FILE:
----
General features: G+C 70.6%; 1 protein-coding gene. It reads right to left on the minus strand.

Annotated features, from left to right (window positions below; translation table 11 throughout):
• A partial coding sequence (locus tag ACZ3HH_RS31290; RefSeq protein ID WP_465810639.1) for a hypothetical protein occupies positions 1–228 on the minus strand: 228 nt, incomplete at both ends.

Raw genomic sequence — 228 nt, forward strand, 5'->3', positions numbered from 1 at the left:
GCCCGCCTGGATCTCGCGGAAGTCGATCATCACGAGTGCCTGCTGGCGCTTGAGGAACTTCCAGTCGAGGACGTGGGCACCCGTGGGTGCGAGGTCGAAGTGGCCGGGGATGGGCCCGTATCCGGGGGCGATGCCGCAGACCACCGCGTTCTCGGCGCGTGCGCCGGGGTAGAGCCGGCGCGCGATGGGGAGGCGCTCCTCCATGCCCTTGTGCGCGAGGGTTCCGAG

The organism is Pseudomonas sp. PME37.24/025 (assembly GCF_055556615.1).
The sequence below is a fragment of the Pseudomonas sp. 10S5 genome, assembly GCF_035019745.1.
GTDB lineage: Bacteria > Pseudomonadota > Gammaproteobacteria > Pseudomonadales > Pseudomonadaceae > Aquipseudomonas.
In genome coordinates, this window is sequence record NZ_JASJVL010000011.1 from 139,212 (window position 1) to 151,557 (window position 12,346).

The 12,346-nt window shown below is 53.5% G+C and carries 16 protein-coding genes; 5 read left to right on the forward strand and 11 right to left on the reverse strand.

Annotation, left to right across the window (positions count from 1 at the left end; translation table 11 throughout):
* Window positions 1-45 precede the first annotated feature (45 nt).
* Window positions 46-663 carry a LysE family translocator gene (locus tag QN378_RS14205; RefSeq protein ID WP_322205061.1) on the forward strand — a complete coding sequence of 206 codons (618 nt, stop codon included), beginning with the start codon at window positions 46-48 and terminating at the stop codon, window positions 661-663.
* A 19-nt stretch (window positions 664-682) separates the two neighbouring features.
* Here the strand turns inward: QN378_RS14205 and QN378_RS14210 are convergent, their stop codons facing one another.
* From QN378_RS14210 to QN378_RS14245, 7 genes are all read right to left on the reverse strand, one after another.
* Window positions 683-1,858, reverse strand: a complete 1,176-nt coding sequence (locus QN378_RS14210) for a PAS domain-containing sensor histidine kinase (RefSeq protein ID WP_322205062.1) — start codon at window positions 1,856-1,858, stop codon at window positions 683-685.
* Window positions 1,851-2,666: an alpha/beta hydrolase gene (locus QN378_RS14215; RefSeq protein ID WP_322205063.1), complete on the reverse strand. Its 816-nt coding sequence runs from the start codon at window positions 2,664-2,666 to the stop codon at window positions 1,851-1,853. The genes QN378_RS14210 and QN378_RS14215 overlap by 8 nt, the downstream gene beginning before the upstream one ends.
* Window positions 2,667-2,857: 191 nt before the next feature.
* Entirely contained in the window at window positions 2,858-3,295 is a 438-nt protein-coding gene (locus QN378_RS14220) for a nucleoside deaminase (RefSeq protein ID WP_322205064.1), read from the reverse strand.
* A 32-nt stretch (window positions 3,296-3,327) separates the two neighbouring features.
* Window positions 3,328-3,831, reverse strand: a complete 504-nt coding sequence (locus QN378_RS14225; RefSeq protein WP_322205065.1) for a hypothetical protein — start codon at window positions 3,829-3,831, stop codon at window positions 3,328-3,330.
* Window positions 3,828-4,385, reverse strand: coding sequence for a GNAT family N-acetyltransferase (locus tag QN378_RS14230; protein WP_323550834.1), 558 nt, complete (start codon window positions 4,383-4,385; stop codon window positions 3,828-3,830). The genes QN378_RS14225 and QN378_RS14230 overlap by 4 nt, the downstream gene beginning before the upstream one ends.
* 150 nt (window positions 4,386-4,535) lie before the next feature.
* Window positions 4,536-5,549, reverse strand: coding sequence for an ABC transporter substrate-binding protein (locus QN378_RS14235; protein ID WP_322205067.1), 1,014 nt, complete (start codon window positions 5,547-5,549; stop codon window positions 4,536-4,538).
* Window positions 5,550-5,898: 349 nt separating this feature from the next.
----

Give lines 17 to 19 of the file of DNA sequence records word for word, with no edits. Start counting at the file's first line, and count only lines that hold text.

* Window positions 683-1,858, reverse strand: a complete 1,176-nt coding sequence (locus QN378_RS14210) for a PAS domain-containing sensor histidine kinase (RefSeq protein ID WP_322205062.1) — start codon at window positions 1,856-1,858, stop codon at window positions 683-685.
* Window positions 1,851-2,666: an alpha/beta hydrolase gene (locus QN378_RS14215; RefSeq protein ID WP_322205063.1), complete on the reverse strand. Its 816-nt coding sequence runs from the start codon at window positions 2,664-2,666 to the stop codon at window positions 1,851-1,853. The genes QN378_RS14210 and QN378_RS14215 overlap by 8 nt, the downstream gene beginning before the upstream one ends.
* Window positions 2,667-2,857: 191 nt before the next feature.